Being an everyday American right now comes with its challenges and here are some harrowing things to ponder on.
For those Americans in employment, close on 80% report living from pay-check to pay-check. Further, roughly 50% of Americans have savings of less than $1,000.00. And to add to this frown-forming set of worries, 13% of Americans, that’s around 43 million people, live in poverty.
If that doesn’t have you making a strong cup of tea to try and make sense of all that, take on board that last year, 72,000 Americans died of narcotics abuse.
And, cruelly, American parents wave their kids goodbye at the start of the school day and try not to think too much if their town’s school is going to earn the unwanted title of the next Sandy Hook on prime news that evening.
I’m sorry, but maybe your tea just became a shot of JD?
The US has always been seen as a Land of Opportunity and that “Shining City on a Hill.” After the Second World War, as American global pre-eminence emerged and European power waned, newly independent countries of Africa and Asia looked to the US as a beacon of hope and inspiration for example.
Now African countries are, allegedly, referred to disparagingly by the current President, walls are proposed and fear of the malign intentions of both enemies and, bizarrely, allies, are trumpeted across the airwaves and social media.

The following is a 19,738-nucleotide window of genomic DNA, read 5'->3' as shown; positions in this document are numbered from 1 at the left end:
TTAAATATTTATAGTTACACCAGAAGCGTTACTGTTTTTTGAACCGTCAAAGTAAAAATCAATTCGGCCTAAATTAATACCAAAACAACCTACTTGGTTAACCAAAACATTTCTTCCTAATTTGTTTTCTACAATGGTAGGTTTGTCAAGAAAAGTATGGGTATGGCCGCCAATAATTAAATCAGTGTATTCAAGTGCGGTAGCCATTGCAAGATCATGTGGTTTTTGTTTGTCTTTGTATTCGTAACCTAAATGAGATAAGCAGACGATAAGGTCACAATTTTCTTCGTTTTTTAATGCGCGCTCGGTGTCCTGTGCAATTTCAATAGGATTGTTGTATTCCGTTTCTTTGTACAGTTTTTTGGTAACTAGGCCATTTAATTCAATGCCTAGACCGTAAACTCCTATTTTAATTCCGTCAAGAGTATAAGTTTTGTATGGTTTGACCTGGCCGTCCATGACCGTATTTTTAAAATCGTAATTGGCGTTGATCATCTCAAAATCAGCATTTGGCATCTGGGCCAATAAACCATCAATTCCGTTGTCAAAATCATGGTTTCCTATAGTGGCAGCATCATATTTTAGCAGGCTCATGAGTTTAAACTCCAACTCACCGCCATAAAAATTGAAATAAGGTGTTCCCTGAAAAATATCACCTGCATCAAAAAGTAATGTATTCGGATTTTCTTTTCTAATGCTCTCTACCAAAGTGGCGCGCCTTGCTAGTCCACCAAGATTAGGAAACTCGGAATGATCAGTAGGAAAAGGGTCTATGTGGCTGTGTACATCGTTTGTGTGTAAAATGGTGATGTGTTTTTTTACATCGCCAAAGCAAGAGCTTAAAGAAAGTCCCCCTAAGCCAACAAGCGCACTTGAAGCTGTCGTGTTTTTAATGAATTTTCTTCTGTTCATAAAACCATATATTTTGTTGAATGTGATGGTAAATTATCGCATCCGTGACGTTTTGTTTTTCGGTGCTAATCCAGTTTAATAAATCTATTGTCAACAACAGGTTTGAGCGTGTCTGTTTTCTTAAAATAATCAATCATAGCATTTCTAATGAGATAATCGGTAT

This siege mentality way of thinking, presently emanating from the Oval Office, is absolutely the last thing that the American people need right now. It is reinforcing fear, resentment and a “this is what life is meant to be like” mind-set – nasty, brutish and short (with apologies to Thomas Hobbes).
The US is best when it leads, best when it engages, and best when it offers optimism, not fear and pessimism, to the both its own people and those around the world.
Making economic and social readjustments in the US, such as curtailing the greed of bankers and Wall Street, or common sense gun reform, is not, as so many detractors like to say, “socialism” or “anti-American” or any other negative epitaph that can be conjured up. It’s helping the many, not the few.
Rather, it’s making the American dream return to being a dream and not something resembling a nightmare for so many.